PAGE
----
FX Commentary: Dollar Floundering, GBP Outlook Still Rosy


In the second instalment of his FX Commentary series, HCM’s Ron Huddleston casts his eye over the currency markets to evaluate recent trends and ponder where the market will be headed in the week ahead.


Since you last heard from me the U.S. dollar is lower across the board. News and bad weather have driven the markets. We’ve seen a cut in Chinese liquidity, a decline in U.S. retail sales, flat GDP growth in Japan, slightly stronger than expected GDP figures in the Eurozone, the UK unemployment ticked up to 7.2% from 7.1%, unemployment rise to a 10-year high in Australia, a drop in Mexican industrial production, and we had 6 major snowstorms in the New York region in the last 6 weeks. Weather may sound a bit like the dog ate my homework excuse, but the reality is, it’s unprecedented, and it has affected productivity.

Under the heading overlooked positive news for the greenback, the U.S. Congressional Budget Office (CBO) stated that “The U.S. budget deficit narrowed by 37 percent in the first four months of the fiscal year compared with a year earlier as spending declined and a stronger economy helped increase revenue. “ According to CBO projections this means America’s deficit as a share of its economy will shrink to a seven-year low in the 12 months ending Sept. 30. Although the percentage of the population in the labor force is at historic lows, the decline in unemployment to 6.6 % and constrained spending is helping to boost government revenue. If my limited Macroeconomics 101 recollections serve me correctly, I believe this surely is a positive indicator.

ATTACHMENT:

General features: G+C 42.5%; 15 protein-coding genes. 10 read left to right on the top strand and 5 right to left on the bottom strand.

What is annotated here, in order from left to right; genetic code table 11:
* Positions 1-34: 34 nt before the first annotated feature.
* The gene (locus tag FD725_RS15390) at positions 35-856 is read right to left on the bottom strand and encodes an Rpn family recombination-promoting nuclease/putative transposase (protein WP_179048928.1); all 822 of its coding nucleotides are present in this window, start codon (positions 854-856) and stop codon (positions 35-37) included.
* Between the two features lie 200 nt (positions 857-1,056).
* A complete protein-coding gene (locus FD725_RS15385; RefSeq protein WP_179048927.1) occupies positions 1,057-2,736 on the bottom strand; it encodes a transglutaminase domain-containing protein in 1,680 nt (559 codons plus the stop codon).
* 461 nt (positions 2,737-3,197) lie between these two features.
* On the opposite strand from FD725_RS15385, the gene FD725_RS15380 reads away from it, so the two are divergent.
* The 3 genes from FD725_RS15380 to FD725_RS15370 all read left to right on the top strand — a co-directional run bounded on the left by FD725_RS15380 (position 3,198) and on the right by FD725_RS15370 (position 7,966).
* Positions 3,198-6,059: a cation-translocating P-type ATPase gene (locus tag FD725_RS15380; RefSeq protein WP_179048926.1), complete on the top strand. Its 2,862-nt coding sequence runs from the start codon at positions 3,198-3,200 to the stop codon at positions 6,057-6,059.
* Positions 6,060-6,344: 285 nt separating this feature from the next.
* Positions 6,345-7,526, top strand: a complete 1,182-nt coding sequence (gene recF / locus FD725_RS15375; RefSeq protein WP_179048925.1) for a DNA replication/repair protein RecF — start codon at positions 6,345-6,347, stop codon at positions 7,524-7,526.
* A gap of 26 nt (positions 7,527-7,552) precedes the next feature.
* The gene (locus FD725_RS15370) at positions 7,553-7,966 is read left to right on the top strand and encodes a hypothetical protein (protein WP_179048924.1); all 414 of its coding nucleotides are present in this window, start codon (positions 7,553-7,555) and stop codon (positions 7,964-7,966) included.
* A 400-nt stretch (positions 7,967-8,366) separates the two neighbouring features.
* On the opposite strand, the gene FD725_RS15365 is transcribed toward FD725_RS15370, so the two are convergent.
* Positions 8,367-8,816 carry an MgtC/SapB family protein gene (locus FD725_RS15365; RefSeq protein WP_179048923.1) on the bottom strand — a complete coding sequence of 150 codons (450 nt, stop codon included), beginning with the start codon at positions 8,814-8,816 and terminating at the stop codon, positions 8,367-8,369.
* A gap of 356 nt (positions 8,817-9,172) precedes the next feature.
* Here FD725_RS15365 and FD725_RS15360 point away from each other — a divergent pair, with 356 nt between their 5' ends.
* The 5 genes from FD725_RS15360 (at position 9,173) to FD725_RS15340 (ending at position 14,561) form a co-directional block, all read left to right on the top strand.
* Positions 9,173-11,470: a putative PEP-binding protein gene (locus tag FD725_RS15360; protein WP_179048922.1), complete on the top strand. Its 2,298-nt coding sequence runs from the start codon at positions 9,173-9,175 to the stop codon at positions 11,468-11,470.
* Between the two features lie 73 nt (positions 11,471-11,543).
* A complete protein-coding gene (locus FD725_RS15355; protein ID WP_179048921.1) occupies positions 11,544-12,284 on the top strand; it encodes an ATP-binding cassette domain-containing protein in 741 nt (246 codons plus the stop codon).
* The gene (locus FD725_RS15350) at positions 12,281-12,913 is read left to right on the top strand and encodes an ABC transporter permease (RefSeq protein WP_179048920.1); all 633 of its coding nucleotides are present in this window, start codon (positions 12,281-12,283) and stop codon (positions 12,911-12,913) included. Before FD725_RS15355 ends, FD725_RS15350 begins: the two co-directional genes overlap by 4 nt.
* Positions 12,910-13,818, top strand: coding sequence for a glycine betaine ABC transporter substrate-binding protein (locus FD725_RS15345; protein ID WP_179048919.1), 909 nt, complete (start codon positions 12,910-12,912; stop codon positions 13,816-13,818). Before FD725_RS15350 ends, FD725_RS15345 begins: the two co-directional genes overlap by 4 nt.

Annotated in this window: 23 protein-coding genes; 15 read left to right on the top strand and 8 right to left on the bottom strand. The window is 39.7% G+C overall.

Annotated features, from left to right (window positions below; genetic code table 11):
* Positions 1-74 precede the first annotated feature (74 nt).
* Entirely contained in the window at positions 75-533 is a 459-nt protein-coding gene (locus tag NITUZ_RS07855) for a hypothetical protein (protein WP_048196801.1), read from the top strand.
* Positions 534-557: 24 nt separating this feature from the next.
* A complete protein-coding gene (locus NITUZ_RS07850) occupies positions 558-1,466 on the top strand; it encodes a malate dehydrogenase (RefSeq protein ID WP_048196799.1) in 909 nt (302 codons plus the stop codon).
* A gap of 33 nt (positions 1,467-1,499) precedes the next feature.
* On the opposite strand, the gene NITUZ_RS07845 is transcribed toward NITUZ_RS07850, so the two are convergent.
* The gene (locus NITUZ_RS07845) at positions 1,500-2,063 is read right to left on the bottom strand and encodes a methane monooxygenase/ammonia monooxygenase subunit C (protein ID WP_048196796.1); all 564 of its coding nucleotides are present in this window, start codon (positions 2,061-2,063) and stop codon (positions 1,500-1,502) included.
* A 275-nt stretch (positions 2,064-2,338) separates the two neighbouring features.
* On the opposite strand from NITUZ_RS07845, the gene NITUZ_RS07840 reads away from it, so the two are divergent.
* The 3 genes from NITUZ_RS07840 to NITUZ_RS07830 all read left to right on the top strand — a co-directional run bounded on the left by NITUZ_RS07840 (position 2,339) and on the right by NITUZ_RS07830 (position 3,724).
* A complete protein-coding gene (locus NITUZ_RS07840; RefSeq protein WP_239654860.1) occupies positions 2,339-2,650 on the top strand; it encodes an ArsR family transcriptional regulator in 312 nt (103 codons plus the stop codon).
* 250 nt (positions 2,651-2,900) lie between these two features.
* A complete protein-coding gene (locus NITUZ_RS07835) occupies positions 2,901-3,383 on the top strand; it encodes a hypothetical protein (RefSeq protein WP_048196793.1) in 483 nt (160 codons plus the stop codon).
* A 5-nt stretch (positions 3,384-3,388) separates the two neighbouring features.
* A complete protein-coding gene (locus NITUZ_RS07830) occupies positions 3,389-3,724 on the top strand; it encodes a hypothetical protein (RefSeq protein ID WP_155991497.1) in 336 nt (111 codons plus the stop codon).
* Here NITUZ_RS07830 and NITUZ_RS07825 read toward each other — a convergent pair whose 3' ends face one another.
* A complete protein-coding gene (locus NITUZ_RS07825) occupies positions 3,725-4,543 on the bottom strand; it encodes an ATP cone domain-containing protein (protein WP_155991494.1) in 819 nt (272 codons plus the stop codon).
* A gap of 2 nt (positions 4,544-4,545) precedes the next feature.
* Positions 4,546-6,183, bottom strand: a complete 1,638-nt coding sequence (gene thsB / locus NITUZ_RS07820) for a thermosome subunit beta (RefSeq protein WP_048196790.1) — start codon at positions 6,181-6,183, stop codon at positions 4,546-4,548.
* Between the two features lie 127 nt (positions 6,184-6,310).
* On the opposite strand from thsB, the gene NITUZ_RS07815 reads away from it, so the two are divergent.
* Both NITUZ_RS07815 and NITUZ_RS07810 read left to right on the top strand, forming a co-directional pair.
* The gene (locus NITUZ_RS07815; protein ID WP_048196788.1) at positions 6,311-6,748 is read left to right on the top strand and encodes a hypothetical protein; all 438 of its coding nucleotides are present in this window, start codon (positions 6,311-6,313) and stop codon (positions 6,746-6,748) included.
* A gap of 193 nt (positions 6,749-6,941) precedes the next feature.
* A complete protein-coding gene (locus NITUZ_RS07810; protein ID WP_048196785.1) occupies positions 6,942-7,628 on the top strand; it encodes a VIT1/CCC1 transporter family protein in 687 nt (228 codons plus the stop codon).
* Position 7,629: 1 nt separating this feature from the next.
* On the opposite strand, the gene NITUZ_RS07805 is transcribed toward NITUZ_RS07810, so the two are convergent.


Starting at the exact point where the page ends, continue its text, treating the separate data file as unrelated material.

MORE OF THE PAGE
Fed Chairwoman Yellen made her first public comments last week. She promised continuity and suggested that there is a high hurdle to deviate from the current path of gradually reducing monthly bond purchases. Yadda yadda yadda. Same old, same old…

Euro (EUR)

On mixed news the Euro went on a tear. Bad news included a story that the ECB is considering negative interest rates and the German ZEW (Remember them? Gesellschaft für Konsumforschung, Germany’s largest market research institute) index of investor confidence falling from 7-year high. The Euro found strength from data showing a stronger-than-forecast recovery, Germany’s gross domestic product rising above expectations, and France avoiding falling back into a recession, this while the USD has come under pressure from weak data. Technical indicators point to a bullish EUR. In the absence of strong data out of the U.S., expect continued EUR strength in the near term. Implied volatilities are lower.

Current EUR/USD rate is 1.3756
Mid implied volatility is 6.17%.
Current EUR/JPY rate is 140.65
Mid implied volatility is 9.90%.

Recommended Enhanced Yield structure: Long EUR vs. JPY (As opposed to Long EUR vs. USD due to the higher implied volatility of the EUR/JPY pairing).
Long EUR/JPY forward at 140.70 for 2-Weeks.
Sell 2-Week EUR Call / JPY Put with 142.30 Strike (28 Delta).
Forward’s implicit deposit rate is -0.10 %.
Yield from US dollar cash position 0.24%.
Yield from option premium is 7.39% annualized.
Structure’s yield is 7.53% (from forward deposit rate, U.S. deposit rate, and option’s premium), plus potential capital gain from EUR appreciation vs. the JPY to 139.50. Additionally, this structure benefits from either JPY or EUR appreciation vs. USD.

Australian Dollar (AUD)